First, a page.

How To Be A Local Government Chairman


Do you fancy being the Chairman of your Local Government Area (LGA)?   Well, the general administrative and operational setup of LGAs in Nigeria has changed.    Conceptually, LGAs are supposed to be separate entities from the State government. Not anymore.   That original model lasted only until around 2003 when Obasanjo changed things.   They also began getting their operational funds from the Federation Accounts directly from their State governors through the structure of the Joint State and Local Government Account .   That precipitated the birth of an entirely different ball game.  

  So, are you currently living abroad (say the UK, USA, Canada, etc), or you are an enterprising middle/upper class Nigerian professional domiciled in Nigeria and thinking about being a Local Government Chairman?   Ok, this is how to go about it:  

LGA terms are now all of two years.   Elections are conducted by State Electoral Commissions (not INEC) strictly at the governor's pleasure  

From Abia to Zamfara, there is a proper Rotational system (rotation with a capital 'R') in place at this level.   Generally, only one term is served.   It is strictly a turn by turn, town by town, ward by ward, clan by clan event.   First find out when it is your area's turn.   Please do so at least 2 years in advance  

From your base abroad or any of the major Nigerian cities, begin to cultivate your LGA stakeholders  

Your State governor + traditional rulers + political warlords = stakeholders  

Being a Governor is the loneliest job in the world.   The man has a short attention span an even shorter memory.   But a few folks has his ears: his wife, his ADC, his orderly, his driver, his cook and his kitchen cabinet which, in the main, is made up of his Personal Assistants (PAs) - particularly those that were directly appointed by him and no more than 3 or 4 traditional rulers  

Find out when any of them or their spouses would be coming into your neck of the woods.   When they do, pick them up from the airport, pay for their hotel bills or better yet, accommodate them in your home.   Tell them that your wife's cooking is better than the hotel's.   They return home and say wonderful things about you.   But don't be cheap; one bad word from these people and your still-born project goes up in smoke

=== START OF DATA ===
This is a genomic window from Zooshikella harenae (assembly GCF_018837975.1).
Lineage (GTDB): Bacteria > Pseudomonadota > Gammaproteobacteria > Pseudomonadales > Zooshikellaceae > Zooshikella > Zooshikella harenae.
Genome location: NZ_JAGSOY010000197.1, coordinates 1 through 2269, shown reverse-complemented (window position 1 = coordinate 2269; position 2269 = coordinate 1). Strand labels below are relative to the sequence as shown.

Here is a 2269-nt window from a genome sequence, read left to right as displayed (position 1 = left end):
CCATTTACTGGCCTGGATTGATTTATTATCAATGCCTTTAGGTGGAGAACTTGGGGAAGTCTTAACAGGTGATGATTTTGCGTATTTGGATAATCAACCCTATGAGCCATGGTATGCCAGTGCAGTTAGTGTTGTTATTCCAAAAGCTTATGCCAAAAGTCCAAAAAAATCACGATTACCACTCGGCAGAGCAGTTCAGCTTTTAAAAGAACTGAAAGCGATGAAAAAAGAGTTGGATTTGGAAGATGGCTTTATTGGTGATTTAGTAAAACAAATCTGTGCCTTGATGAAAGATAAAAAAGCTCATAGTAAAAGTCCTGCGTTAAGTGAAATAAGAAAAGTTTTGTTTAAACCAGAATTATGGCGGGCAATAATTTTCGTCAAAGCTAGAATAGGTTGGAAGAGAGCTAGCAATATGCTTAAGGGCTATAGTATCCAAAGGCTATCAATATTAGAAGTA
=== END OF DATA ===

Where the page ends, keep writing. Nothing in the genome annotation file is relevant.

Remortgage/refinance your houses (or sell one of them), plus get other loans.   On average, £150,000 / $244,000 / N37.5million should suffice.   Remember, Primaries week alone would cost you about N10m  

Send ahead a 4-wheel drive jeep to your hometown for later use  

Then begin frequent visits home.   Stock up on bags of rice and salt, posh mobile phones and recharge cards  

Stock up on expensive alcoholic drinks  
Sink a borehole or two  
Start attending funerals, chieftaincy parties, church/mosque dedications  

Pay some school fees - but only at the Primary and Secondary school levels  

While you're doing this, do not let it cross your lips that you are interested in any political office oh  

After about a year of this, step up the frequency of your visits home  

Find out who in your LGA is in sweet with your governor.   This is when and where you begin to distribute your fancy mobile phones  

Get what the Italians call a Consigliere.   In Nigeria, he is called an Agent - a trusted foot soldier.   He should cost you no more than N1m at the end of the day  

Take your expensive drinks and your GMGs (Ghana-must-go) and begin to visit the stakeholders  

Visit all the Ward chairmen, Ward secretaries, Women leaders and Youth leaders and do the needful  

This is called 'Entry Behaviour '  
Become friends with the controller of the NURTW in your area.   These fine gentlemen do more than just the control of road transport workers you will find  

If you can, get a small government contract to build a small road or a small public building in your LGA.   The people will think you are doing that in a private capacity.   Do not correct that misconception  

Then you make your formal announcement